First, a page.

The 6,500 workers currently on strike should be able to put a stop to one-fifth of the country’s oil production. This shows the immense potential strength the working class has amassed through the development and concentration of industry. Unfortunately, most facilities have continued production, as the companies have brought in skilled management, retirees, and other scabs to run them. One of the struck plants was already out of commission due to previously planned maintenance. With a glut of gasoline on the market the strike has so far not had much of an effect on broader public consciousness. The only way a strike can be effective is if production is brought to a halt and scabs are prevented from ensuring business continues as usual. The militancy seen by rank-and-file workers on the picket lines must be matched by the USW leadership, who have been elected by the workers to defend their interests, not the companies’. The attack on the refinery workers is proof positive that “what is good for the company” is not good for the workers!

To truly bring the bosses to their knees, the entire refining industry must be brought to a halt and an energetic campaign of outreach to all workers, both union and nonunion, must be launched. To begin, a concerted appeal must be made to the rest of the USW oil workers in the country, who altogether have their hands on over 64% of US fuel production. If the workers hope to win, every component of the industry must be drawn into the struggle, from the shipping, rail, and trucking workers to the gas station attendants. All workers in the US are under attack by the bosses and thousands have been involved in disputes across the country in recent months. If linked together, the power of the workers would be multiplied many times over. Unfortunately, with no militant lead given by the labor leadership, most workers are disoriented and feel isolated, and are being picked off by the bosses one by one. Nonetheless, this situation will not last forever. At a certain stage, the example of one group of struggling workers or another will catch the broader working class’ imagination and the dam that has long held back the generalized manifestation of the class struggle will burst.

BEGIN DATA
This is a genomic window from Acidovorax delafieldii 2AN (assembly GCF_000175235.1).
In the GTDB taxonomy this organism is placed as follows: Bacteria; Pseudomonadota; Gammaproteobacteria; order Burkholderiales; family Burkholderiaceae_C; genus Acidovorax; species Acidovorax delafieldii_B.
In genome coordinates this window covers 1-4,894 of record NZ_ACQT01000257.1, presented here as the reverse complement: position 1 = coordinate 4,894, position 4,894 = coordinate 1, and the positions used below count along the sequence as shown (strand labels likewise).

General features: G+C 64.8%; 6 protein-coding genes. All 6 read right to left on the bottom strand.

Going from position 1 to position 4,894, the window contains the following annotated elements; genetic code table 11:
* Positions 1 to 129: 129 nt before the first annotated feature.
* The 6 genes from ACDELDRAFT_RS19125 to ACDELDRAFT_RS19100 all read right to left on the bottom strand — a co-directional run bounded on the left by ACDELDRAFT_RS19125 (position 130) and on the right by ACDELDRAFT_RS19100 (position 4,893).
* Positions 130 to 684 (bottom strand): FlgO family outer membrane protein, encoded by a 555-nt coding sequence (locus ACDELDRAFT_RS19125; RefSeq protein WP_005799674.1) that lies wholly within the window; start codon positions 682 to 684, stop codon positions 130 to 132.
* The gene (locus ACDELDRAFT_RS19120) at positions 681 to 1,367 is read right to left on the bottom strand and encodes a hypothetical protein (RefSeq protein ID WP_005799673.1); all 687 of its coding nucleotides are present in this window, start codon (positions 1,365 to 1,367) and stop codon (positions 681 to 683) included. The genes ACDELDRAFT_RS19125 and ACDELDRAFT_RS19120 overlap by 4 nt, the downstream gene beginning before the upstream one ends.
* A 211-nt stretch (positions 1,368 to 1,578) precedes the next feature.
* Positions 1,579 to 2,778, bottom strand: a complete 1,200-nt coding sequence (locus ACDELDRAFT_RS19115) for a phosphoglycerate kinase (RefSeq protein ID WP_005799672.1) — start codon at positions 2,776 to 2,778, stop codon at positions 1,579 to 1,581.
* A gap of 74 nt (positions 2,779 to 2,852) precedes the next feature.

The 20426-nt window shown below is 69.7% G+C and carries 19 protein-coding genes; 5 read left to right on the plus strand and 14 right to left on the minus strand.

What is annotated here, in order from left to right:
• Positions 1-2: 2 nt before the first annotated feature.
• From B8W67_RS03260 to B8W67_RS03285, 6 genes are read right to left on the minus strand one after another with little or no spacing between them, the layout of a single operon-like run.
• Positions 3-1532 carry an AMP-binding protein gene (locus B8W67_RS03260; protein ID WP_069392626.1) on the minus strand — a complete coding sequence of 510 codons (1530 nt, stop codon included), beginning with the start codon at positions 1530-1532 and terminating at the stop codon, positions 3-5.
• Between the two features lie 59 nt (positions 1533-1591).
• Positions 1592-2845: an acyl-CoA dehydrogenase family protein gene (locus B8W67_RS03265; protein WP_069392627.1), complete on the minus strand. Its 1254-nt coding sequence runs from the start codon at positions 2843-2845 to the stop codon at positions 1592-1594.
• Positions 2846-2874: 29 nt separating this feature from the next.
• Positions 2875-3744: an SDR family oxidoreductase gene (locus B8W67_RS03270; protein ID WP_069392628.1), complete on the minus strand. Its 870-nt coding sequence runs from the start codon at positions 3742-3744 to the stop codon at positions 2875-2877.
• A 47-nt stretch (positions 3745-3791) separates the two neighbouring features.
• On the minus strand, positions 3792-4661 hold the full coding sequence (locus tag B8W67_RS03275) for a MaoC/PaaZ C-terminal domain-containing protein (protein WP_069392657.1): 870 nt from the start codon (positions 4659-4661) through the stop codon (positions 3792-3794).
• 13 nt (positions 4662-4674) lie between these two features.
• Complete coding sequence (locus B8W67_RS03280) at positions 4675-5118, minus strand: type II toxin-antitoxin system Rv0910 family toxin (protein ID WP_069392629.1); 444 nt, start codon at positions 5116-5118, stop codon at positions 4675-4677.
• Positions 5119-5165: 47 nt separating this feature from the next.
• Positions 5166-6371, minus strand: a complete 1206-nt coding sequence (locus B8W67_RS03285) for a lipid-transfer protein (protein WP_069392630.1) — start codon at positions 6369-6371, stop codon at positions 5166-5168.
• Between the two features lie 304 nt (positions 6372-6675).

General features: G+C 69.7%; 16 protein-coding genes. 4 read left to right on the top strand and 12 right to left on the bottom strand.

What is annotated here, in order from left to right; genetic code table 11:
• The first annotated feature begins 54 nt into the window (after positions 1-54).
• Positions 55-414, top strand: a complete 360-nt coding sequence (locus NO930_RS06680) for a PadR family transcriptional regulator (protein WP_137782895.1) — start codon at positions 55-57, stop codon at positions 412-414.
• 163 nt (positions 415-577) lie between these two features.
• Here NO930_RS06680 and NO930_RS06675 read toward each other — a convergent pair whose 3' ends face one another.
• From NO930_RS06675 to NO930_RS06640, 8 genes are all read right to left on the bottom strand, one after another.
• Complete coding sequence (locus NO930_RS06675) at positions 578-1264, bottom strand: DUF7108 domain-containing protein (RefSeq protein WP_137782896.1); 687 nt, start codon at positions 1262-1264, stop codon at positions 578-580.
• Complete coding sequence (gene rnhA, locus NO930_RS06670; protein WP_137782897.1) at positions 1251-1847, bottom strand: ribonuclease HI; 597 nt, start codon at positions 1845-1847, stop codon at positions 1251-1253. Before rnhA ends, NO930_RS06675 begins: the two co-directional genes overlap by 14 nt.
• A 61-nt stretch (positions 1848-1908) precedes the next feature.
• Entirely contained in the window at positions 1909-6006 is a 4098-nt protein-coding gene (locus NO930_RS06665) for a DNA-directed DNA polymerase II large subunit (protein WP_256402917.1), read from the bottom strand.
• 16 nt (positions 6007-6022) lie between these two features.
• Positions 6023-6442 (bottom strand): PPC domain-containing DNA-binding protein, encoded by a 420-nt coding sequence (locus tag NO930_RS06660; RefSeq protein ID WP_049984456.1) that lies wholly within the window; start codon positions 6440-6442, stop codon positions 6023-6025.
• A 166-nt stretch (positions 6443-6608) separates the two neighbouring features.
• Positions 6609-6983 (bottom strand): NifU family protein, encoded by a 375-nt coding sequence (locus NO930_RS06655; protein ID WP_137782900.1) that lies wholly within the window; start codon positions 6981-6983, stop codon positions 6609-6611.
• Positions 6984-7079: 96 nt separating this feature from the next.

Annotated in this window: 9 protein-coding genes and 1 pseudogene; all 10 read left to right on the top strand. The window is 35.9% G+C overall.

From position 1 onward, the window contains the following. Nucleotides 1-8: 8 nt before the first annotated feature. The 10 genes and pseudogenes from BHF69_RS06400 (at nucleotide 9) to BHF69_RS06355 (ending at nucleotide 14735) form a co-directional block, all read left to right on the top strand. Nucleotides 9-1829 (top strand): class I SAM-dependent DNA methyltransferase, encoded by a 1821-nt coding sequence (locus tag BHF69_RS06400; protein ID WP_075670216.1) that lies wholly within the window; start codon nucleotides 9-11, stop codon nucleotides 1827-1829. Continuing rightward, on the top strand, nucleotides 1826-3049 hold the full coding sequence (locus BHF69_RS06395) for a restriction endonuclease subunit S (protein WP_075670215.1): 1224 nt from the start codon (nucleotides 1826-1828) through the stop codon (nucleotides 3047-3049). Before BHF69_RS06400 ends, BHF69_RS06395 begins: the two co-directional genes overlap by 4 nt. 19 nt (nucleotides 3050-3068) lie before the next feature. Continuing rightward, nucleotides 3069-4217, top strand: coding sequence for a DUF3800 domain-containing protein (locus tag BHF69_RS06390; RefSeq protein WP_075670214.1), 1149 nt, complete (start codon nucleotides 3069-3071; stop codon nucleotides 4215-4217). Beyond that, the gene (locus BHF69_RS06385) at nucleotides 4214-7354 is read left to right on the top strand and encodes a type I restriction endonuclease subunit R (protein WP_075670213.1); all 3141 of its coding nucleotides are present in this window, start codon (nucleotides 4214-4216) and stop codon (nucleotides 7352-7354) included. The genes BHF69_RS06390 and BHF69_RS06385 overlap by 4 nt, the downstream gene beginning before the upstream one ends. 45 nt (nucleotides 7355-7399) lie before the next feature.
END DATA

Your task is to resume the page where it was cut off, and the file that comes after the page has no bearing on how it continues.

The struggles we have seen in the past months—including the Black Lives Matter movement against racist police brutality—are part of a new wave of rising consciousness in the US. This is emerging despite the naysaying of those who claim American workers to be right-wing and ignorant. In every state in the union, workers are coming into conflict with the capitalists, who have no interest at heart other than their profits. The only way to guarantee high wages, a decent standard of living, to prevent workplace accidents, and put an end to environmental disasters is for workers to take control over the key levers of the economy, to be run democratically in the interests of the majority of society, starting with the nationalization of the oil industry. But to do this we need a bold and courageous union leadership—that recognizes that the interests of the bosses are diametrically opposed to the interests of the workers—and our own political party, a party of the working class majority—a mass party of labor—armed with a socialist program.